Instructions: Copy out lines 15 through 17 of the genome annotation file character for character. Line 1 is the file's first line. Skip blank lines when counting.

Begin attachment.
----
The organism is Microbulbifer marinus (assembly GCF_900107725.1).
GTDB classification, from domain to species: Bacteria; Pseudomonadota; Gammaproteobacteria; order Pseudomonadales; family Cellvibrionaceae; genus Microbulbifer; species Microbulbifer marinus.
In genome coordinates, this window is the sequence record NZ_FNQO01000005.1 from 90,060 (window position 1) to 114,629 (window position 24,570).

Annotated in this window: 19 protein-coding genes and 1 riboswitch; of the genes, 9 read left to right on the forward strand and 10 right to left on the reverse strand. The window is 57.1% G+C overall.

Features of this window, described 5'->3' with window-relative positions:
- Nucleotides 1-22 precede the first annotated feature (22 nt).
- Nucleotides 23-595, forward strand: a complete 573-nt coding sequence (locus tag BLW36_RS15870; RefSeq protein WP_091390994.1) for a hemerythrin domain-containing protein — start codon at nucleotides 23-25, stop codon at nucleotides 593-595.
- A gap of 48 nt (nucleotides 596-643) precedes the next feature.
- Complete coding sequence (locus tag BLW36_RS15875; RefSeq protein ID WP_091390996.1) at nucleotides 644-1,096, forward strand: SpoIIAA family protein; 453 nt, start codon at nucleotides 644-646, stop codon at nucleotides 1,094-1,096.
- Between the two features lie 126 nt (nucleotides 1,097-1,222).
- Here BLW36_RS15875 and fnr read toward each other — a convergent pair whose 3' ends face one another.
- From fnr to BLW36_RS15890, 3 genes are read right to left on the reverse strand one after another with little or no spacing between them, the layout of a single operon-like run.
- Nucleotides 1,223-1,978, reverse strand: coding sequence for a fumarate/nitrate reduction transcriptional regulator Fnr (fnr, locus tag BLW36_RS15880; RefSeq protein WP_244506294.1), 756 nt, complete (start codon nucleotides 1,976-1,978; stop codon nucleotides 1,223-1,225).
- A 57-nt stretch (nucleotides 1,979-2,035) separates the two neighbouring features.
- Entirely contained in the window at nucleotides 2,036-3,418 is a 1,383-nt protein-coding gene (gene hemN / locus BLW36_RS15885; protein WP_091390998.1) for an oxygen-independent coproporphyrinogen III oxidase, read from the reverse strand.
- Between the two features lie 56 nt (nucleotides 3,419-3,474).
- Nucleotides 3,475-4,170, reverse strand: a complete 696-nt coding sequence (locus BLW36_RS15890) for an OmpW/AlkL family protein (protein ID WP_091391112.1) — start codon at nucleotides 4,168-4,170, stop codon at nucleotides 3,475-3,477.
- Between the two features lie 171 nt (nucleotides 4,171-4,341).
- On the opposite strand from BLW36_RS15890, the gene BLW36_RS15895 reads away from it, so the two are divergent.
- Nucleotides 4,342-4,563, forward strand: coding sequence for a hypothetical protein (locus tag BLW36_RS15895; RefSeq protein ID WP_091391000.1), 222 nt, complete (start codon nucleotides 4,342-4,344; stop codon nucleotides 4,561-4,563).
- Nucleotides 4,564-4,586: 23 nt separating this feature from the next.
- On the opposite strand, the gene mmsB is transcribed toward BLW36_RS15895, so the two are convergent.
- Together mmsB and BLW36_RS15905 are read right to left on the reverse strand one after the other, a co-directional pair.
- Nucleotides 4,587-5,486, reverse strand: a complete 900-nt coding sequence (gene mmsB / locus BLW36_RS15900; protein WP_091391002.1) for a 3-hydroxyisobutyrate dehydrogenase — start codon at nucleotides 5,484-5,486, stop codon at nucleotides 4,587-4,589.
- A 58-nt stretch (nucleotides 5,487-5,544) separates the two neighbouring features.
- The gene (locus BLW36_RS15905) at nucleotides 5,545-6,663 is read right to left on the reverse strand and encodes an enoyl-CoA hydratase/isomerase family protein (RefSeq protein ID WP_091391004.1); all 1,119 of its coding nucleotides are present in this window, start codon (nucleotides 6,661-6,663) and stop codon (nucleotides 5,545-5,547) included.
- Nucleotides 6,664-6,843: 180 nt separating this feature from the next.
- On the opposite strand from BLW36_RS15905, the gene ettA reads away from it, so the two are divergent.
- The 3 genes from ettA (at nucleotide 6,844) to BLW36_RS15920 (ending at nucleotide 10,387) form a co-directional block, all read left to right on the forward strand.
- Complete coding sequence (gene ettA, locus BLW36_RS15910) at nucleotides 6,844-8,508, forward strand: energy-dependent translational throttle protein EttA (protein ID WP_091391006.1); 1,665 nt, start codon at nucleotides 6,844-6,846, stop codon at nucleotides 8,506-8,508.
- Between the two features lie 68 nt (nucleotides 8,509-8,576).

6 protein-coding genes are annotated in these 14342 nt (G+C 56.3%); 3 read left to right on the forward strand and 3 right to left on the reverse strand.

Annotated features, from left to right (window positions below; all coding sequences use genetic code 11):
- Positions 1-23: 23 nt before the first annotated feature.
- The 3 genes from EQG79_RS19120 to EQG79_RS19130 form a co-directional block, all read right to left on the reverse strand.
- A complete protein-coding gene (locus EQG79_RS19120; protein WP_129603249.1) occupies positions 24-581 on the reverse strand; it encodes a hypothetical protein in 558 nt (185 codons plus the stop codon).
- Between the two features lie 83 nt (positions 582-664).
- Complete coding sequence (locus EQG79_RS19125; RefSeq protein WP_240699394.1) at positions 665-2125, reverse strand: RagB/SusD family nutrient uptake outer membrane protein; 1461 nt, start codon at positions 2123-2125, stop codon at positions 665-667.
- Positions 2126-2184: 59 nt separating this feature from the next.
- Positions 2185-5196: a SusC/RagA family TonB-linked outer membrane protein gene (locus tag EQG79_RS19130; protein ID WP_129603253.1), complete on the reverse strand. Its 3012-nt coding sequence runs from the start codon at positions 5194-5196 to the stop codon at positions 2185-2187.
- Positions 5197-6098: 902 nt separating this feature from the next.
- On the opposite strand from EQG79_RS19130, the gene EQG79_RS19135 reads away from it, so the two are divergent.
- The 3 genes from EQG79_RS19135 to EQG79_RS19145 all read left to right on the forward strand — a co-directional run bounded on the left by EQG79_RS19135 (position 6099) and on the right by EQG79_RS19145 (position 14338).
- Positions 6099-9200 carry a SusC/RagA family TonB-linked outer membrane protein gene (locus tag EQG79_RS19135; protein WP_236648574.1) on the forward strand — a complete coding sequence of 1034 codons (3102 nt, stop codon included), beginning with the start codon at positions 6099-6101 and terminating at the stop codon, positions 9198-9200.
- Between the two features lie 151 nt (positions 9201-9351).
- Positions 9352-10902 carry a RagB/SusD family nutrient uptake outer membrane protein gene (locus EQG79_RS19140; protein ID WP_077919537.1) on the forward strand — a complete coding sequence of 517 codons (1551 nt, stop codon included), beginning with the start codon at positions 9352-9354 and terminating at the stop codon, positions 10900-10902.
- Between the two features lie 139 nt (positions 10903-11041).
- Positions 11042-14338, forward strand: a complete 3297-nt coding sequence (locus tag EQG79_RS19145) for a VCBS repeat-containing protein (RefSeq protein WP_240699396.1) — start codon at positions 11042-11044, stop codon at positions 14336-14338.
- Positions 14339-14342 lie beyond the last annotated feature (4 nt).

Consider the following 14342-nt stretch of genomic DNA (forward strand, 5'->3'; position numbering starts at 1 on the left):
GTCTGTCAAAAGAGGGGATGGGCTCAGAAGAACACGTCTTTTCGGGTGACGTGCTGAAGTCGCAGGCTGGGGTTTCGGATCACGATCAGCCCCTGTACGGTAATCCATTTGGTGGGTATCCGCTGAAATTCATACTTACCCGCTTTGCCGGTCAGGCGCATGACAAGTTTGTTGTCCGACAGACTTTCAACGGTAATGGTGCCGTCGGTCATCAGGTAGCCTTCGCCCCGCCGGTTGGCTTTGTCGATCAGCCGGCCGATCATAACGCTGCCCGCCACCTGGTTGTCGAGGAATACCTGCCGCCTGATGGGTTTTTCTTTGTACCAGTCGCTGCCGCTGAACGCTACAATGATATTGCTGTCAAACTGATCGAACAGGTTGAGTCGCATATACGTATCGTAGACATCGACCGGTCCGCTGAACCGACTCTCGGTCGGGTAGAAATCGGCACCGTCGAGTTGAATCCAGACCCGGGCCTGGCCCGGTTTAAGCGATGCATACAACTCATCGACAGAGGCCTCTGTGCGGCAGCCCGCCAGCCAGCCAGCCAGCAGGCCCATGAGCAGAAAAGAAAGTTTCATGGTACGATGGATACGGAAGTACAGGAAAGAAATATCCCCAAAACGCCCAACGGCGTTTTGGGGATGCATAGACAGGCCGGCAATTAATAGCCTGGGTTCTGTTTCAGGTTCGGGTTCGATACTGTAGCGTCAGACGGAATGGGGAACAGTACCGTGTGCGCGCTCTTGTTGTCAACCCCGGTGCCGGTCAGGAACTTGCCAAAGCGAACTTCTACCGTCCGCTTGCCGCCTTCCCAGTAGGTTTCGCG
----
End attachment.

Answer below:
- Entirely contained in the window at nucleotides 2,036-3,418 is a 1,383-nt protein-coding gene (gene hemN / locus BLW36_RS15885; protein WP_091390998.1) for an oxygen-independent coproporphyrinogen III oxidase, read from the reverse strand.
- Between the two features lie 56 nt (nucleotides 3,419-3,474).
- Nucleotides 3,475-4,170, reverse strand: a complete 696-nt coding sequence (locus BLW36_RS15890) for an OmpW/AlkL family protein (protein ID WP_091391112.1) — start codon at nucleotides 4,168-4,170, stop codon at nucleotides 3,475-3,477.